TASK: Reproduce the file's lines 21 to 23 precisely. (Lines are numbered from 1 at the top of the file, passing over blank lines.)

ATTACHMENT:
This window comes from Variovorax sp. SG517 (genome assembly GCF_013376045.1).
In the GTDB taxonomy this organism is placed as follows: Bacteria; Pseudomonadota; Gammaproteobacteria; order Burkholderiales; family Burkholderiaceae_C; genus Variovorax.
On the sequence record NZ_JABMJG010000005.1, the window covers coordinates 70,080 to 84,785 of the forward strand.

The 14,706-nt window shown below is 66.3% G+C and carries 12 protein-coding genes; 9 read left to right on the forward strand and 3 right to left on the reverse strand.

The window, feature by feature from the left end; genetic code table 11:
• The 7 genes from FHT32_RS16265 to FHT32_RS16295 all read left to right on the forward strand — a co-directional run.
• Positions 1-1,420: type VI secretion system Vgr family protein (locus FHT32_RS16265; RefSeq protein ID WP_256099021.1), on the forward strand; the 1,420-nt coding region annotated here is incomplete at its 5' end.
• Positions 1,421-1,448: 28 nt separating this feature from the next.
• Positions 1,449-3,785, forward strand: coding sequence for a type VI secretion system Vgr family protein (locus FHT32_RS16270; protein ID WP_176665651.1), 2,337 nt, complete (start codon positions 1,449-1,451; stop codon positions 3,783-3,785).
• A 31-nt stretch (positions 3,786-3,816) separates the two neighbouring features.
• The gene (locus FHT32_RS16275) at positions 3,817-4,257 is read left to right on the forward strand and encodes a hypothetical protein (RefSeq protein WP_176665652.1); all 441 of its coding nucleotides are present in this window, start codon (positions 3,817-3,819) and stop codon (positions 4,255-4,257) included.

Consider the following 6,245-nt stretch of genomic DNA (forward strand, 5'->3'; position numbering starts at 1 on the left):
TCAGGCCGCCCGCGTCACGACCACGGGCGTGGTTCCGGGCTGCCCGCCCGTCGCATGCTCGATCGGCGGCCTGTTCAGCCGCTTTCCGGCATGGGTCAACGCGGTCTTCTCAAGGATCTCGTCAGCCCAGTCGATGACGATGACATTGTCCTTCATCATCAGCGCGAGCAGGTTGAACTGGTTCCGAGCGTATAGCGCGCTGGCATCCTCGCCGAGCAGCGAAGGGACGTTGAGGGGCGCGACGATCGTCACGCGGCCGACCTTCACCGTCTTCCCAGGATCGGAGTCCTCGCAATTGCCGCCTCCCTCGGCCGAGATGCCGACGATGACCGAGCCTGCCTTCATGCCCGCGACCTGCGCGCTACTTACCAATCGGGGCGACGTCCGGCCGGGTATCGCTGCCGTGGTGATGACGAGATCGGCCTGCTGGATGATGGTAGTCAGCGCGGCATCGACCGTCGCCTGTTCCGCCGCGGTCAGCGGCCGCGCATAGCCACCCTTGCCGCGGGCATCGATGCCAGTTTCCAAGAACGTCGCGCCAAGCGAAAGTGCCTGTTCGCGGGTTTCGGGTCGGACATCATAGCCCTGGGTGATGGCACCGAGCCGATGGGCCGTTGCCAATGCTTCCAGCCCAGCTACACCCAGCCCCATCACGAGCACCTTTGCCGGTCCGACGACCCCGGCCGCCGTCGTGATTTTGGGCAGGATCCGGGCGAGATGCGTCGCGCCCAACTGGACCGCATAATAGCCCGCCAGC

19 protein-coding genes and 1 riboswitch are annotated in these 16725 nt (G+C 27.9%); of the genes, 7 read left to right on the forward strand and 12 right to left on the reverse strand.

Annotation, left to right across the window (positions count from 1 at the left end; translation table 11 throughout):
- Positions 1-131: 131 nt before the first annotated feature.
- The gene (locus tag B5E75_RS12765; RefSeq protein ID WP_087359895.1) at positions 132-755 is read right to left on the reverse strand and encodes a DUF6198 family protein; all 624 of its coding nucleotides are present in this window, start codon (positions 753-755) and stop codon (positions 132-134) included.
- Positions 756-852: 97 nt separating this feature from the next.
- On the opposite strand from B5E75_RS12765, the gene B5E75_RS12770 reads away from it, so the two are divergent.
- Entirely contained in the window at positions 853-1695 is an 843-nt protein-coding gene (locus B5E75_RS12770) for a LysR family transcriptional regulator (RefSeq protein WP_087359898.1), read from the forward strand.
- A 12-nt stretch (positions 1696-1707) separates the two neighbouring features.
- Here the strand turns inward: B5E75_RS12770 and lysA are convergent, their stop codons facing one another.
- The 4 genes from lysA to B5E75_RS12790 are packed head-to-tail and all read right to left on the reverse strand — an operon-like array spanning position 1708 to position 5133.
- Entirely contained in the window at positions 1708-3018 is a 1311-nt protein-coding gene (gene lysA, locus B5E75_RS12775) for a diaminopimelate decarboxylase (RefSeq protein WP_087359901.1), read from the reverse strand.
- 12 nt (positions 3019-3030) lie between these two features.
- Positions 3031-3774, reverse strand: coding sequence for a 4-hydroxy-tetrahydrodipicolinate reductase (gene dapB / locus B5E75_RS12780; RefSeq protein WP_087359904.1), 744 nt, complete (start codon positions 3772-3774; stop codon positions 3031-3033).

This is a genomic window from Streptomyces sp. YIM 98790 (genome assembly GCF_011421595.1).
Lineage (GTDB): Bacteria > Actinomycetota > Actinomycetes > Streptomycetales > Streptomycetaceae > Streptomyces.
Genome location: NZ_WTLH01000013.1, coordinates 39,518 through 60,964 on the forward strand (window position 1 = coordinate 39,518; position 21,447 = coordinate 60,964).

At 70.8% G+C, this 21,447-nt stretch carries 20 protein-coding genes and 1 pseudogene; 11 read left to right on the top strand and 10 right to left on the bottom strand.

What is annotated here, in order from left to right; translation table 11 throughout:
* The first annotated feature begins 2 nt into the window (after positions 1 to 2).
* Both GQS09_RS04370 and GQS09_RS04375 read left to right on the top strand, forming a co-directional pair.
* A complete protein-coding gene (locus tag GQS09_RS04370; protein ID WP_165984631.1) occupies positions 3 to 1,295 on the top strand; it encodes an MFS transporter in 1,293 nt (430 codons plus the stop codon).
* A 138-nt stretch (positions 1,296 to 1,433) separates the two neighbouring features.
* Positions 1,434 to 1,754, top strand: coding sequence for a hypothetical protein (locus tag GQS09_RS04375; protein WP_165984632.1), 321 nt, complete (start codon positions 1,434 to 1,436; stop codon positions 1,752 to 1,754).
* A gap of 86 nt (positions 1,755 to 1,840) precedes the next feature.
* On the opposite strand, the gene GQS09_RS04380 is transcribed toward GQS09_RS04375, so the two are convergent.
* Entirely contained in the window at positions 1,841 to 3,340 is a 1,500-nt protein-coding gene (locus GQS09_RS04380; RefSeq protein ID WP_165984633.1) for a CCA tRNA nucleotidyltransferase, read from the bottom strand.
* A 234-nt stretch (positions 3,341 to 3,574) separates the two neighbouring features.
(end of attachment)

- A 12-nt stretch (positions 1696-1707) separates the two neighbouring features.
- Here the strand turns inward: B5E75_RS12770 and lysA are convergent, their stop codons facing one another.
- The 4 genes from lysA to B5E75_RS12790 are packed head-to-tail and all read right to left on the reverse strand — an operon-like array spanning position 1708 to position 5133.